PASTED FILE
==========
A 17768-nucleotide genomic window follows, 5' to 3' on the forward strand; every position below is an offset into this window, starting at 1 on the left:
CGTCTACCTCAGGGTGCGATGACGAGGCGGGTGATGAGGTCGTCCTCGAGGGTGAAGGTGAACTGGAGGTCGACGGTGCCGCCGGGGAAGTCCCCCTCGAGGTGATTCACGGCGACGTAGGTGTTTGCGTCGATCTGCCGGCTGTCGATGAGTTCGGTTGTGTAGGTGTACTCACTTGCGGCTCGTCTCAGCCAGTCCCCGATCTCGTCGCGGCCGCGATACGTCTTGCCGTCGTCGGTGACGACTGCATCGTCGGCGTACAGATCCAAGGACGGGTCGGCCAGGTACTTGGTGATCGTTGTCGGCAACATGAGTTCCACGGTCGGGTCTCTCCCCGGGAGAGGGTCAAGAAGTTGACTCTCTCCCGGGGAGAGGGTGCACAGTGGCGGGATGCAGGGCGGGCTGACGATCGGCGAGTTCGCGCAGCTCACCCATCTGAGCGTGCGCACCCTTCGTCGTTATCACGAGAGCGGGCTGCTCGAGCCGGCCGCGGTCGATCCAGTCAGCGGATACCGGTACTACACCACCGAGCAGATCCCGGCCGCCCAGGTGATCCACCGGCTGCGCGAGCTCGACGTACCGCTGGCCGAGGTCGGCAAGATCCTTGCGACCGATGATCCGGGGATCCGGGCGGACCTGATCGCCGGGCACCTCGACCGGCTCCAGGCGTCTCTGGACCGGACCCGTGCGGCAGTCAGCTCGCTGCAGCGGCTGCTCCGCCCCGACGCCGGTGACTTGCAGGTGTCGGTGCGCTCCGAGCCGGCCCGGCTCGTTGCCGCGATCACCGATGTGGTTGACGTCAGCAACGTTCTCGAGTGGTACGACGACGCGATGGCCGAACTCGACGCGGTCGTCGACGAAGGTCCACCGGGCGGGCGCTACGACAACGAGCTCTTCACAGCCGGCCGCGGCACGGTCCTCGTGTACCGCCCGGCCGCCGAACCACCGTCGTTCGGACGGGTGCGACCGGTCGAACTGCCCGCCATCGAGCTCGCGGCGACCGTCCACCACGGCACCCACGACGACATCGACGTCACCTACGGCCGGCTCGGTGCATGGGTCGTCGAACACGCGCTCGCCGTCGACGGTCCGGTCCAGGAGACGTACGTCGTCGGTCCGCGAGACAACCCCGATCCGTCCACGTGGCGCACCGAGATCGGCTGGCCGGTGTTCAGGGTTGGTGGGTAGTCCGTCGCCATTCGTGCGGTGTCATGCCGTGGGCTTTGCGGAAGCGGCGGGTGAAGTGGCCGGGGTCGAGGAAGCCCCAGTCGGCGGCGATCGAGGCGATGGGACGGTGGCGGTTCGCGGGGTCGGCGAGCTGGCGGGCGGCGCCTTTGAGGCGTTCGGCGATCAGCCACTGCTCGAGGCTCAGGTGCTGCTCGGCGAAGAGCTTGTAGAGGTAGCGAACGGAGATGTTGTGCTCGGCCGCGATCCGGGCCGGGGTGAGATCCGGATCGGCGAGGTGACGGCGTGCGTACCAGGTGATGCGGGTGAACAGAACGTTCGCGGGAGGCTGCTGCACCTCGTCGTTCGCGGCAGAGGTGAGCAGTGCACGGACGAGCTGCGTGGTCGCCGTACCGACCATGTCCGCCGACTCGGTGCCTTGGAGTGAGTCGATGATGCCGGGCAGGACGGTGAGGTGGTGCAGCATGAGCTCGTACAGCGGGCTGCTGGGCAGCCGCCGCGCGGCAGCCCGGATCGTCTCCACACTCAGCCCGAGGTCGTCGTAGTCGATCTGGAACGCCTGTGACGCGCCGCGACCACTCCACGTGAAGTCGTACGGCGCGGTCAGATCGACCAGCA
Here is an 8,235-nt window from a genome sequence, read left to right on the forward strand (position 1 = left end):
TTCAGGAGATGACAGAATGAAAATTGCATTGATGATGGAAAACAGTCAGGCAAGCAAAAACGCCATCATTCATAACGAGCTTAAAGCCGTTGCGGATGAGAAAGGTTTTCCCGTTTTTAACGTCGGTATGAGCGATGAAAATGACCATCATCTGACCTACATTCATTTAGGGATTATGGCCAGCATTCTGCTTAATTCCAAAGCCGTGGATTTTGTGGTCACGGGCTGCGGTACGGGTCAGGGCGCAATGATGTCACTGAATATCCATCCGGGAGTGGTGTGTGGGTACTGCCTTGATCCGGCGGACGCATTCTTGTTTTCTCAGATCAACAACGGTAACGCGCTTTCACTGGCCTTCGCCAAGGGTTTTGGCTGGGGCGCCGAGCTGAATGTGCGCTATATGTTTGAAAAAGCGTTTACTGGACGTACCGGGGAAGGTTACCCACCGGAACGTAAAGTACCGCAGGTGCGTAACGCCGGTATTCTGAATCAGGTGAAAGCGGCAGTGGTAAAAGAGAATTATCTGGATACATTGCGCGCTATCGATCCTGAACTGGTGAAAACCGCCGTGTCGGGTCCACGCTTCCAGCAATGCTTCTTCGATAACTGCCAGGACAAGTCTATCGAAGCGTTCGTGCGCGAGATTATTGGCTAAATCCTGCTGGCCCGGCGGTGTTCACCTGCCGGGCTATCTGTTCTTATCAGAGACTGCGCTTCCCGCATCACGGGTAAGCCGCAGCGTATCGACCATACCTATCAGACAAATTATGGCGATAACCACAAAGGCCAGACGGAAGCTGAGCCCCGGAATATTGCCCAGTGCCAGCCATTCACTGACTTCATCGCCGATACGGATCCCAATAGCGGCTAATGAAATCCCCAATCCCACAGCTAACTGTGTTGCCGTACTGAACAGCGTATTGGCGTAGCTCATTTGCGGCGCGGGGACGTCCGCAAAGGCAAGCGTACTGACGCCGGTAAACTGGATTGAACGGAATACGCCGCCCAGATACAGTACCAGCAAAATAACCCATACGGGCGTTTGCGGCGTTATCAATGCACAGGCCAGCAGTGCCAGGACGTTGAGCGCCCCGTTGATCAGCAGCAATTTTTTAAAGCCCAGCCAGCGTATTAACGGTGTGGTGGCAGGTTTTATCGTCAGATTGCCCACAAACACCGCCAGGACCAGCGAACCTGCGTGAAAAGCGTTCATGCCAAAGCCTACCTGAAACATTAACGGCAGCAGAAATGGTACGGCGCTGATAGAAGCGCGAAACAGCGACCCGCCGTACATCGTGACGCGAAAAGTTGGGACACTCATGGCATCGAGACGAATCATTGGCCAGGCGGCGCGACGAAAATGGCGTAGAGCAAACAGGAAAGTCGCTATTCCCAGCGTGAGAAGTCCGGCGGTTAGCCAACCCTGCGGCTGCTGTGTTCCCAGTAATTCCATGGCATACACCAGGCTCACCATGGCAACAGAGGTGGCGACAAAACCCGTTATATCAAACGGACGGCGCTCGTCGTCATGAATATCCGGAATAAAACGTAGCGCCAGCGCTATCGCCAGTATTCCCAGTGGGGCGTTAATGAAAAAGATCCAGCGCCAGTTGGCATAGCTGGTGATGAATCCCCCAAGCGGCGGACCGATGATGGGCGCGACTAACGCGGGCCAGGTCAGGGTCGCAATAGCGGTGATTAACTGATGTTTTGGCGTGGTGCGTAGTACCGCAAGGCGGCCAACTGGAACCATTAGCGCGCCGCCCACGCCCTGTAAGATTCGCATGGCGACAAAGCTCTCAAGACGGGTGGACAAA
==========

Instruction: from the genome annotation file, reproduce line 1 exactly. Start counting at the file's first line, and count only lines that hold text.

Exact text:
A 17768-nucleotide genomic window follows, 5' to 3' on the forward strand; every position below is an offset into this window, starting at 1 on the left: